A Sunday with a baptism and a first communion doesn't get much better for this joyful pastor.  A Sunday to hear the words of God's love for all, to offer bread and wine, and to be washed with water is nothing short of miraculous.  

Week after week God reminds me that the words I preach are as much for me as they are for the community I am privileged to serve.

Below I share the closing words to this morning's sermon; words of hope and promise.  Words inspired by a God who knows no bounds and whose love exceeds beyond understanding.   

Do not be afraid people of God for the Lord is with you.
Do not be afraid for where you see only scarcity, there is abundance if you only see with the eyes of the Lord.
Do not be afraid because you have a community here today who is promising to support and love you.  A community that will pray for you.  A community that will love you no matter what.  A community that will always welcome you home.  
Do not be afraid to remember the means of grace that overcome you today - on this day with the washing of water, the grace of bread and wine, the forgiveness at the table, and the unfathomable love declared by God's words: "Child of God."  
Do not be afraid to be a child of God and to see others as children of God.  
Do not be afraid to share your voice for the voiceless, to call out injustice, and to speak truth to power.
Do not be afraid to cry with those who are mourning.  Do not be afraid to sing with joy with your neighbor and stranger.
Do not be afraid, for the waters that wash over you today and the bread and wine that are freely given will be yours forever.  

Friday, November 9, 2012


Look at your hands.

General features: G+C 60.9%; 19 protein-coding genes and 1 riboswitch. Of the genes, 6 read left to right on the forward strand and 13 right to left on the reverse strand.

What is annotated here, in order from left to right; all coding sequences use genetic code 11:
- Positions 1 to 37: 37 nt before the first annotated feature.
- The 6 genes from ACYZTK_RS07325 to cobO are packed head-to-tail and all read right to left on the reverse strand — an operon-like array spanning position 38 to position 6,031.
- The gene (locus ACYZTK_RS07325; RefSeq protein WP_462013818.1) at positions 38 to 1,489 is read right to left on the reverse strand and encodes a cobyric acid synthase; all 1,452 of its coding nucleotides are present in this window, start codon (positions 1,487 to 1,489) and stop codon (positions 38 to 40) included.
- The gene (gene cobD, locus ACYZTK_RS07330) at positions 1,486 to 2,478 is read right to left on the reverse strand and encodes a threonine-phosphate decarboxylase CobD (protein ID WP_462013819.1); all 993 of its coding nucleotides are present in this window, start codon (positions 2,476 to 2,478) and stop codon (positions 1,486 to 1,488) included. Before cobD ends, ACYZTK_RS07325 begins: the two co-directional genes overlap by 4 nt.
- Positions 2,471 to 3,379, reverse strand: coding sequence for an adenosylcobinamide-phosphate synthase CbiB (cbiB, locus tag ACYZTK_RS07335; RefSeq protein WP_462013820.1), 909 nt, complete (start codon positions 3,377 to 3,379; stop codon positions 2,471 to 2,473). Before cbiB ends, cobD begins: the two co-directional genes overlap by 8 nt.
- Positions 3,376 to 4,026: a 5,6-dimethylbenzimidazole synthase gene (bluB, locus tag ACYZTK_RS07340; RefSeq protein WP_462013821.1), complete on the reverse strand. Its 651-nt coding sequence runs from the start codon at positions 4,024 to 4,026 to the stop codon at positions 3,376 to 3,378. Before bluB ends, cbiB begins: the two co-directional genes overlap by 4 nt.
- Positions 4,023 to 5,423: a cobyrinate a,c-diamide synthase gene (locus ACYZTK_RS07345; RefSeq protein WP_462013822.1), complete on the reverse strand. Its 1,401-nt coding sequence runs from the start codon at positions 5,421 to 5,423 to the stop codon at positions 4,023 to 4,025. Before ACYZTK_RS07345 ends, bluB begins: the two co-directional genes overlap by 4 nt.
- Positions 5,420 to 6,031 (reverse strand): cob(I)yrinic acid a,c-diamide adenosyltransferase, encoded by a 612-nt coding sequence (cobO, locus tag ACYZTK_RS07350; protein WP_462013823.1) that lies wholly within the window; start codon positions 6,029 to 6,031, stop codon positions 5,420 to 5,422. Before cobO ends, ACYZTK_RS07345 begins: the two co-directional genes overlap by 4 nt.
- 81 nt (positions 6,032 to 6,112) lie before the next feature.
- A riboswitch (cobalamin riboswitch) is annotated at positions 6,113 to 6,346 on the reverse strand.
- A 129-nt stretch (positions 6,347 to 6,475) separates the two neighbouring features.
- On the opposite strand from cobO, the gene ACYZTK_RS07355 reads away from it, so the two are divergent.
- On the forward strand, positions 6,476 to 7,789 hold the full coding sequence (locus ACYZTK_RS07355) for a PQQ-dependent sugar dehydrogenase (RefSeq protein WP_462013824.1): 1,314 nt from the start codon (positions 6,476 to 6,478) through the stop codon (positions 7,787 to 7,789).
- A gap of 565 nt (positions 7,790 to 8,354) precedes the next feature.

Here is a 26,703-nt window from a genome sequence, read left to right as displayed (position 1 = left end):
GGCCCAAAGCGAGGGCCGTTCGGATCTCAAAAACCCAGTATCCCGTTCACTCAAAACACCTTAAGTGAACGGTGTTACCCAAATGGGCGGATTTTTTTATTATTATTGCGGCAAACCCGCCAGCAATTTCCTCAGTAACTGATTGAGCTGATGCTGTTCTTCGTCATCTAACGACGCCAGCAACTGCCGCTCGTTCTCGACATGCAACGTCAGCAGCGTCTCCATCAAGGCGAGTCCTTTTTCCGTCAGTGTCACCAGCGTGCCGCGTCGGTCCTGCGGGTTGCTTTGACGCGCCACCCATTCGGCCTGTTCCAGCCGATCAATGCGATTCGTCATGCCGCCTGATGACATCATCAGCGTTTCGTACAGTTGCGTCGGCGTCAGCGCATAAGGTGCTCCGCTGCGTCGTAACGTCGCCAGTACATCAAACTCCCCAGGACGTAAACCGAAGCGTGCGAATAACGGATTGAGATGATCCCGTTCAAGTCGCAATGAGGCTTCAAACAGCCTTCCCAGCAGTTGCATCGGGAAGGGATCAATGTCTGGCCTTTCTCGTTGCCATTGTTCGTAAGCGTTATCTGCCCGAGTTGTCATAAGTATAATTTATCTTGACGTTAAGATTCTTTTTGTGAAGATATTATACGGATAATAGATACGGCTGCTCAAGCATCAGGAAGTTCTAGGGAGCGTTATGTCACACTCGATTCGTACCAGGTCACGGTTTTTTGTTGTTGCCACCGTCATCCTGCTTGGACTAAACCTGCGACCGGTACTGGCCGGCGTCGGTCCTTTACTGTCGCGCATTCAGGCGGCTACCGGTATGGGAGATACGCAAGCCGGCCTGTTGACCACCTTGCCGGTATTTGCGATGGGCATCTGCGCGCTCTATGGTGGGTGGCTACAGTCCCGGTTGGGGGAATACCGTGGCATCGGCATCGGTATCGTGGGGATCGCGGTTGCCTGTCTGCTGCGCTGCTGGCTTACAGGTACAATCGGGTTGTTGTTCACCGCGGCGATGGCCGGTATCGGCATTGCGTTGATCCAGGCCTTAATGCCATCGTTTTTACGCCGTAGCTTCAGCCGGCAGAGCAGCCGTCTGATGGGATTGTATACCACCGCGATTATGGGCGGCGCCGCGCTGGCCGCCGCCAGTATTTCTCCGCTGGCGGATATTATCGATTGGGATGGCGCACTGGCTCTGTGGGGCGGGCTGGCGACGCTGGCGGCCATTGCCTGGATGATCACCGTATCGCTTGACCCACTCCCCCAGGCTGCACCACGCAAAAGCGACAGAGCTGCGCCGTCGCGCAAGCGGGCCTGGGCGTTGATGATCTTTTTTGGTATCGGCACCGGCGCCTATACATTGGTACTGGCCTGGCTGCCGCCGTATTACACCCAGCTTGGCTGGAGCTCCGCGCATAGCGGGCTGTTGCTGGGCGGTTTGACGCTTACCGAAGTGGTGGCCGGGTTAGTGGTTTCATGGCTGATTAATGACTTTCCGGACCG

Look closely.

Look to the skin, the fingers, the bruises, the marks, the calluses, the birthmarks, the years of writing and typing, the years of holding and carrying, the years of eating, the years of praying.

Look to the work of your hands and remember the experiences and encounters, the lives touched, the bodies embraced, the warmth and the coldness.

I look at my hands and I open them to the memories and experiences of touch, relationships, work, fellowship, prayer, and play.  I open my hands and I see the hands of many who have touched my hands with theirs.  I remember the many varied and diverse hands that embraced me, challenged me, taught me, loved me, prayed with me, ate with me, and held me.

I see Ruth and her 97-year-old arthritic hands, her long sweaters that cover the twists and bends, her hands that have held both sorrow and joy, hands that monthly continue to fold the church newsletter in love.

I see Nadine and her 87-year-old hands moving with the beat of music on her saxophone.  The breath of life continuing to inspire.

I see Laurie as she raises her hands to conduct music and the gift of voices joining together; I see Jeff as his hands glide over the keys and bring music to the air; Sarah as her hands drum to create rhythm and power and move us all to the beat of life.